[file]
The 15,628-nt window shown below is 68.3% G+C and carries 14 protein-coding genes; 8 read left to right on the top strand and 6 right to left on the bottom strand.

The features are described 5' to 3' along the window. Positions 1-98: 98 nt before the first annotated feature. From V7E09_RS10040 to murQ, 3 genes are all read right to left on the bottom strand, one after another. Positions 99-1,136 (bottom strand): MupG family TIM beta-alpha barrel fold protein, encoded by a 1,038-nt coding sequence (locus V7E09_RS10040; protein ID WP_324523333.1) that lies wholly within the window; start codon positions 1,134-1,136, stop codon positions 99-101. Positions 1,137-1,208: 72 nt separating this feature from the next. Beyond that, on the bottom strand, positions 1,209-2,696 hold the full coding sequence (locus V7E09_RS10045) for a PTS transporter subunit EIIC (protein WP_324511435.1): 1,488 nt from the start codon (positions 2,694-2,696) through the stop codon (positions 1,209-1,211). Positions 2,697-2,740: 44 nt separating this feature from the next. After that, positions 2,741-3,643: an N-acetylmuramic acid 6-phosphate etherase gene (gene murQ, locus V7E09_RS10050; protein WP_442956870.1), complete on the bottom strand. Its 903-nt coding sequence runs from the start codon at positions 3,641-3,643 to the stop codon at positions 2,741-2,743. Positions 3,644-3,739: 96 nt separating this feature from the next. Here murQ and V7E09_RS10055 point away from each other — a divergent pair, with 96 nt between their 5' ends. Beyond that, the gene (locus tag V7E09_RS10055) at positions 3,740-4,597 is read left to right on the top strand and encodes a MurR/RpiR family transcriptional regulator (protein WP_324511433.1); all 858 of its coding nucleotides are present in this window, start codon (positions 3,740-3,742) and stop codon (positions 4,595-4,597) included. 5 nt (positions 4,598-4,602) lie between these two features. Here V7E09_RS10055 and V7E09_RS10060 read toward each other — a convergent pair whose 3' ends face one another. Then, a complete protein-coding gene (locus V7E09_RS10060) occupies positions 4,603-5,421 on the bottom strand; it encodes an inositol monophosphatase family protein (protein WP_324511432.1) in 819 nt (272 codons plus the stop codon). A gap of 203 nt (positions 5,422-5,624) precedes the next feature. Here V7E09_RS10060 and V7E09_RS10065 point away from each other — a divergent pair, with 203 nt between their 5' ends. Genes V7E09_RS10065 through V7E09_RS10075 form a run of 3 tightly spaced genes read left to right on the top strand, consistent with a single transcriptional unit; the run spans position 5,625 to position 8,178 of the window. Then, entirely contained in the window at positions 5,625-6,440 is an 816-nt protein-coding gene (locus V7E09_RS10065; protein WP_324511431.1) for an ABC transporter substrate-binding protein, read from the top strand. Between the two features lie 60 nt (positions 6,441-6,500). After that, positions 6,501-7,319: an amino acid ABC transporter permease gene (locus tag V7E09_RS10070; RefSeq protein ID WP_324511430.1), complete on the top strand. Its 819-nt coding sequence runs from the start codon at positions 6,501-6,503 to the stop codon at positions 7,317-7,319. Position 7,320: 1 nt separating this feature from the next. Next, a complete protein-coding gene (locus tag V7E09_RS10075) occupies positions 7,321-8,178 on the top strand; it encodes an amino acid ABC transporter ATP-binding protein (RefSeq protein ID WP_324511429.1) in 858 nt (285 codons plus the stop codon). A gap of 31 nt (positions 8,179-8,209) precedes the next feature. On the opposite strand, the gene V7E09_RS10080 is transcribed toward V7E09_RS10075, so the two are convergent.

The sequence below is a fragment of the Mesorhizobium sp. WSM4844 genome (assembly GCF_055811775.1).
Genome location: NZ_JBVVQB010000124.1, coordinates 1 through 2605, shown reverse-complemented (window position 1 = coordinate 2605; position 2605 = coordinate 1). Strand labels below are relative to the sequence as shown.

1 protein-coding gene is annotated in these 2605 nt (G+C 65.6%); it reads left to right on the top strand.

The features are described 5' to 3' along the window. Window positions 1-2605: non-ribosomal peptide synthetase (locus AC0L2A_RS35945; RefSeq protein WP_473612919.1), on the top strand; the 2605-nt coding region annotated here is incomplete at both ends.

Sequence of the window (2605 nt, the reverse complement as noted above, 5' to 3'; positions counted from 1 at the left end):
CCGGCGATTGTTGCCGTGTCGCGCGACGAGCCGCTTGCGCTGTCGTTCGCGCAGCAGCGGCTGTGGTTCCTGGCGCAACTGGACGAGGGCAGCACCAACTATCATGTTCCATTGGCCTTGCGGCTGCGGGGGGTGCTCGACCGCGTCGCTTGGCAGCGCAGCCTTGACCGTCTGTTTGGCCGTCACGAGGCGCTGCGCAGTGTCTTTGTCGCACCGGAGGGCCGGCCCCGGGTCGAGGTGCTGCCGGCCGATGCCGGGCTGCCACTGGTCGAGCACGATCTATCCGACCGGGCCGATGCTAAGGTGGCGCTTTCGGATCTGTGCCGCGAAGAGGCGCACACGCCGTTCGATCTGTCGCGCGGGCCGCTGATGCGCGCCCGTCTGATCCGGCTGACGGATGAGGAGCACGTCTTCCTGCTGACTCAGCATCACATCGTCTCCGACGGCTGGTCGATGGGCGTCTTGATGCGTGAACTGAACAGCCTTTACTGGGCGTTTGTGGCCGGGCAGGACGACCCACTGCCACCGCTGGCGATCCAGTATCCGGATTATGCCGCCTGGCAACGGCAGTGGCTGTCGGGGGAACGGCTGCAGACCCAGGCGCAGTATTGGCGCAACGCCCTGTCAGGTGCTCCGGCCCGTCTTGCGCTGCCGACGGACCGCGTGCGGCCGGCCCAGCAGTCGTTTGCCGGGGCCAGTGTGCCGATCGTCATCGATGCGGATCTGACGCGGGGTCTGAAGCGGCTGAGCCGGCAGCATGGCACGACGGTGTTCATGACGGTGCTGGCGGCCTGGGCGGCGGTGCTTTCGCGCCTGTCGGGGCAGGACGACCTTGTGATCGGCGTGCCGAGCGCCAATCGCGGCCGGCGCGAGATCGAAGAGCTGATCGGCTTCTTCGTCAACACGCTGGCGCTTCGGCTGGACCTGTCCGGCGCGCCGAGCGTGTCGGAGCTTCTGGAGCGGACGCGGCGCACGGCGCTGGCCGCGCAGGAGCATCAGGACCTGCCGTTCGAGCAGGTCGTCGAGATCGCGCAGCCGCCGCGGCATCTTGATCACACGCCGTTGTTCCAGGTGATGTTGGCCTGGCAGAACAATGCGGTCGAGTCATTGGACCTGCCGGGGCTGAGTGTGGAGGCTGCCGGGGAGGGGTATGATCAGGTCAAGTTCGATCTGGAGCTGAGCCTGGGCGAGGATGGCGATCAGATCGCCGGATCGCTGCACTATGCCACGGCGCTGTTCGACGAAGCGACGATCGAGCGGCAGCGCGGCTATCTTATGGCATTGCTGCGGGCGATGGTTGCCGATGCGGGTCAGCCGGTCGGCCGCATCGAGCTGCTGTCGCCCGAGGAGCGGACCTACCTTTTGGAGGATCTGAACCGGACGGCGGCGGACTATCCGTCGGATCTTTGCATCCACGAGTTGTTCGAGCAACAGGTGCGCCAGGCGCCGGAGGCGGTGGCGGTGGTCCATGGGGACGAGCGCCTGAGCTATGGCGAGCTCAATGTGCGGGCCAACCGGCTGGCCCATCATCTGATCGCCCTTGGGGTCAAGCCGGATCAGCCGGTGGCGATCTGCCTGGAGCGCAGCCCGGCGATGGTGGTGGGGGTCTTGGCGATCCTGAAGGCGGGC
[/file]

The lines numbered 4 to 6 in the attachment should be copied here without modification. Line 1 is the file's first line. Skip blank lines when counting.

Genome location: NZ_JBVVQB010000124.1, coordinates 1 through 2605, shown reverse-complemented (window position 1 = coordinate 2605; position 2605 = coordinate 1). Strand labels below are relative to the sequence as shown.

1 protein-coding gene is annotated in these 2605 nt (G+C 65.6%); it reads left to right on the top strand.

The features are described 5' to 3' along the window. Window positions 1-2605: non-ribosomal peptide synthetase (locus AC0L2A_RS35945; RefSeq protein WP_473612919.1), on the top strand; the 2605-nt coding region annotated here is incomplete at both ends.